By Blaney Pridgen
All writers in Op Ed are here to inform and acknowledge issues of importance to our communities, however these writings represent the views and opinions of the authors and not necessarily of The Advertiser.
Writing these articles every week is not easy. Well, the writing part can be easy, even fun, once I get an idea and run with it. Coming up with a new, fresh idea can be difficult. Sometimes I research previous entries to make sure I am not repeating myself.
I try to avoid some areas, such as a blatantly, politically partisan editorial. Perhaps I will stray there in innuendo buried between the lines of an apolitical topic in general. That does not say I have no political opinions. I do. Heavy duty ones. Actually, some fairly well-informed ones, if I do say so myself. These days, it seems to me that another politically fueled voice only engorges the flames of our rampant divisions. If I thought my writing might liberate ten lost souls from their reactionary or radical, even conservative or liberal close-minded darkness; then, perhaps I might venture a few morsels of enlightenment for the few indeed. But I don’t believe there are ten folks out there who would change their minds about much of anything at all, so I offer benign neglect to hot politics.
Another area I avoid is religious denominationalism, which is barely disguised even when no specific denomination is claimed. Most of us know that Christianity, just to name one faith among many, has at least 31 flavors like Baskin-Robbins. To speak of God is a fearsome and problematic venture. And, frankly, very few individuals will change their minds and grow in that area, short of a fox hole or lightening strike. But, as some of you know, I tiptoe into matters spiritual if not religious from time to time. That was after all my chosen career in the shadowlands of faith and church work. I have some worthwhile reflections there, but I thoroughly know that God is God, and I am not and church history too sadly speaks for itself.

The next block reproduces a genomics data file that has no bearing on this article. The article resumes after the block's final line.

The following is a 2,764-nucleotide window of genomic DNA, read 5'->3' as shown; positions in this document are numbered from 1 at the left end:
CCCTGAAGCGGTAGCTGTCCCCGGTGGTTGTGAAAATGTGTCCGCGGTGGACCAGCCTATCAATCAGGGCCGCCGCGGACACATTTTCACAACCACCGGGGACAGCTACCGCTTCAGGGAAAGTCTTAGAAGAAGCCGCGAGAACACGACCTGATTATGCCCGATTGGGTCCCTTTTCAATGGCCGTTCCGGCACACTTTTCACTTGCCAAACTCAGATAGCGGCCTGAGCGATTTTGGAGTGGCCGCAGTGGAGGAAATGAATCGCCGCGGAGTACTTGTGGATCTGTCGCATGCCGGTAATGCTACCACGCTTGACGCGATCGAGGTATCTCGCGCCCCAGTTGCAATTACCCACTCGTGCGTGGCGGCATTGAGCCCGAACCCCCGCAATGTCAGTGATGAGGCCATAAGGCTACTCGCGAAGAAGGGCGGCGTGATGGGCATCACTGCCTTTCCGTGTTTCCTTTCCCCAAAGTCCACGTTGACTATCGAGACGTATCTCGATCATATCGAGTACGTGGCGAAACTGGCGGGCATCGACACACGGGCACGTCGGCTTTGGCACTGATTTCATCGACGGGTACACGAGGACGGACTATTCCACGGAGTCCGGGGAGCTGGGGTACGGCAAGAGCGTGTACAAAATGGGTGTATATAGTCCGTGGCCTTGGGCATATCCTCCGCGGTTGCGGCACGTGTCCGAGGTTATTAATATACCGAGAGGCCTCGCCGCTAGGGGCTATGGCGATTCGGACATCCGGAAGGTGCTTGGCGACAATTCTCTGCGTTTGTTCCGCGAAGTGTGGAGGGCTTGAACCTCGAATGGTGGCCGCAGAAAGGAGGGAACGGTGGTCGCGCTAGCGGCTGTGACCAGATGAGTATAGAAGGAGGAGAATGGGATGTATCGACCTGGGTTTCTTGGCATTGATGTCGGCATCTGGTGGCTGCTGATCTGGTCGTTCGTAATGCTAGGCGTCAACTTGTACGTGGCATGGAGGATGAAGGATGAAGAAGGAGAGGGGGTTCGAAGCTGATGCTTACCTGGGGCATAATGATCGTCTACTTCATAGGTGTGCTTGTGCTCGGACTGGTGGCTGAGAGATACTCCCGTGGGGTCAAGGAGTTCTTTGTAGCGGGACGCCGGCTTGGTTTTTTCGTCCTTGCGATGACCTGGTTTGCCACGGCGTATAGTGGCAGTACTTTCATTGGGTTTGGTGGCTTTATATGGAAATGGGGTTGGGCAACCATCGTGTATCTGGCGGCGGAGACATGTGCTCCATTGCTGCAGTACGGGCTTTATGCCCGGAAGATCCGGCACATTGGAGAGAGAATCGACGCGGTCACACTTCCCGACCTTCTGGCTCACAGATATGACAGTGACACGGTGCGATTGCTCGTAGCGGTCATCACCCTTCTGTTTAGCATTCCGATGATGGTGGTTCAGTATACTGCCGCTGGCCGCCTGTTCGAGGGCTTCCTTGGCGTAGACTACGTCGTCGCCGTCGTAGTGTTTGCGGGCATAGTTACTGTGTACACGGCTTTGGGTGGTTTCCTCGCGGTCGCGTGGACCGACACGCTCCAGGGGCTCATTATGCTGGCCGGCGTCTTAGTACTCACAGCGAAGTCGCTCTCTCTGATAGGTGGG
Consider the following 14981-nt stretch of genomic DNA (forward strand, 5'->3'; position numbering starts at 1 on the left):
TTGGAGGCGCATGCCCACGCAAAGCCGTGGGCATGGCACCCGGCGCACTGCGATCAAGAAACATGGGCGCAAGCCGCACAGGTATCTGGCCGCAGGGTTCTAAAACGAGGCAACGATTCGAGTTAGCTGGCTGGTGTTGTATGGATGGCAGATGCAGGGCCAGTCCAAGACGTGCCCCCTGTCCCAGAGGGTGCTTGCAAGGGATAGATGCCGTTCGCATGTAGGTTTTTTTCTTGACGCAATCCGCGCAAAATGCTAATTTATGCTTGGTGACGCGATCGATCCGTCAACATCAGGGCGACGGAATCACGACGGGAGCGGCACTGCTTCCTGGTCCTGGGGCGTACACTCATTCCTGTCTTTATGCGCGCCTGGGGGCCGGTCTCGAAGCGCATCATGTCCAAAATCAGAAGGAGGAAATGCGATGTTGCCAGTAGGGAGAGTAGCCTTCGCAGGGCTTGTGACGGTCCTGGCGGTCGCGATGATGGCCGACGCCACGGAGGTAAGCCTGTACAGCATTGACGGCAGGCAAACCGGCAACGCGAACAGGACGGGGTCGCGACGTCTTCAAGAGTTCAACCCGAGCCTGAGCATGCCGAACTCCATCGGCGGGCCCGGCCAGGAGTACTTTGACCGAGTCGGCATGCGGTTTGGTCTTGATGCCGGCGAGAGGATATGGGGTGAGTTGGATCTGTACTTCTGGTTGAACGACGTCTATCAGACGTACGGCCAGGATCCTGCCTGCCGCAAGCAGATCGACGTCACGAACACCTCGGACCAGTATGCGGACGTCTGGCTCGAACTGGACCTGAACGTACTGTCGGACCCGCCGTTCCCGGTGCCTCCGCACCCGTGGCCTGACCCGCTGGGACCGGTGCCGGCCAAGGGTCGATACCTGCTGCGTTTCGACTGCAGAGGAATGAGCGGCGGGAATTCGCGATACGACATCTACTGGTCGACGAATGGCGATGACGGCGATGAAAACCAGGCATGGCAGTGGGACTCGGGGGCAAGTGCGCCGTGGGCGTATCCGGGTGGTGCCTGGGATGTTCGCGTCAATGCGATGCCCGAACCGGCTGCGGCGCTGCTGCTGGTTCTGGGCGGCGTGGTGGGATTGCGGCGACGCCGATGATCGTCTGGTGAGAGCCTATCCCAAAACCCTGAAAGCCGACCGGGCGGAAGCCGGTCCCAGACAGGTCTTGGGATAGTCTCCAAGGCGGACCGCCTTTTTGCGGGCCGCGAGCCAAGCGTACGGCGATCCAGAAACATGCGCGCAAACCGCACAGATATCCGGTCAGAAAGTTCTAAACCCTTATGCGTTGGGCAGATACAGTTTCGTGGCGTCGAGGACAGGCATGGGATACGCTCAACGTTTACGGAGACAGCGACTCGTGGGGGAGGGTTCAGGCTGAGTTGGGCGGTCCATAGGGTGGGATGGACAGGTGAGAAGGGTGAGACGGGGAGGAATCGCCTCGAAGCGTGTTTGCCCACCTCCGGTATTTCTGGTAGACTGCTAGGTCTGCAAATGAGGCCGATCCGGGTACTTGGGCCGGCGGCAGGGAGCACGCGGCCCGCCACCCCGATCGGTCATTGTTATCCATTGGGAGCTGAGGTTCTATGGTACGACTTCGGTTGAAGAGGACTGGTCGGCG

I do like folksy reflections on the human condition and a bit of humor when I can conjure it. But there are two problems for me in this area of topics and ideas. My spirituality, moral reflections, and good citizenship are prone to sentimentality. I am concerned that I too often sound like John Boy Walton telling a Jack Benny joke. Two, I am contending with the overture to elderly and all the cantankerousness that entails. Sometimes I believe I am living my sunset years in an apocalyptic, science fiction novel, and not a very well written one at that. Both of these problems constantly raid what I call good writing worth reading, which in turn raid what ideas I can manage. Now, what shall I write about next? I know! How about The Great Satans of our American Scene, political and religious, and the legions of poltroons, mountebanks, and nincompoops who deem themselves wise and powerful. And perhaps I’ll throw in a little lewd and saucy stuff and praise of lethal crossbows for gun control. No, maybe not.